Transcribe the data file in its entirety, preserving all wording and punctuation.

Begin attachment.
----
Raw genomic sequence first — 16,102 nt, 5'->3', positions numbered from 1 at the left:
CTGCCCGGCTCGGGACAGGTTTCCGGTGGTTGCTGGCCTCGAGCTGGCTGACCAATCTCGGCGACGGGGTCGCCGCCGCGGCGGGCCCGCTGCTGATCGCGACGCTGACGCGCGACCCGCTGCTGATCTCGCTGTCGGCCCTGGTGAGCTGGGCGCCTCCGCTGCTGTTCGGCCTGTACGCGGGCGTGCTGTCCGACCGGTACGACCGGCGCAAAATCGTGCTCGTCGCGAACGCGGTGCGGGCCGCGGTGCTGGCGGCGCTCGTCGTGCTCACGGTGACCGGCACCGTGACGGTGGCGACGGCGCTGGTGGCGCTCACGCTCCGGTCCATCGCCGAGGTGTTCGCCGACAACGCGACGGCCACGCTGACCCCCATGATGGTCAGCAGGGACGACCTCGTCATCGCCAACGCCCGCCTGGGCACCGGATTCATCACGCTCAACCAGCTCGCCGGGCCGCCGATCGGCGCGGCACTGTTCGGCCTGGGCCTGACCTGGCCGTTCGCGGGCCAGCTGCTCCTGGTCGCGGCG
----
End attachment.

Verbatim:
Raw genomic sequence first — 16,102 nt, 5'->3', positions numbered from 1 at the left:
CTGCCCGGCTCGGGACAGGTTTCCGGTGGTTGCTGGCCTCGAGCTGGCTGACCAATCTCGGCGACGGGGTCGCCGCCGCGGCGGGCCCGCTGCTGATCGCGACGCTGACGCGCGACCCGCTGCTGATCTCGCTGTCGGCCCTGGTGAGCTGGGCGCCTCCGCTGCTGTTCGGCCTGTACGCGGGCGTGCTGTCCGACCGGTACGACCGGCGCAAAATCGTGCTCGTCGCGAACGCGGTGCGGGCCGCGGTGCTGGCGGCGCTCGTCGTGCTCACGGTGACCGGCACCGTGACGGTGGCGACGGCGCTGGTGGCGCTCACGCTCCGGTCCATCGCCGAGGTGTTCGCCGACAACGCGACGGCCACGCTGACCCCCATGATGGTCAGCAGGGACGACCTCGTCATCGCCAACGCCCGCCTGGGCACCGGATTCATCACGCTCAACCAGCTCGCCGGGCCGCCGATCGGCGCGGCACTGTTCGGCCTGGGCCTGACCTGGCCGTTCGCGGGCCAGCTGCTCCTGGTCGCGGCG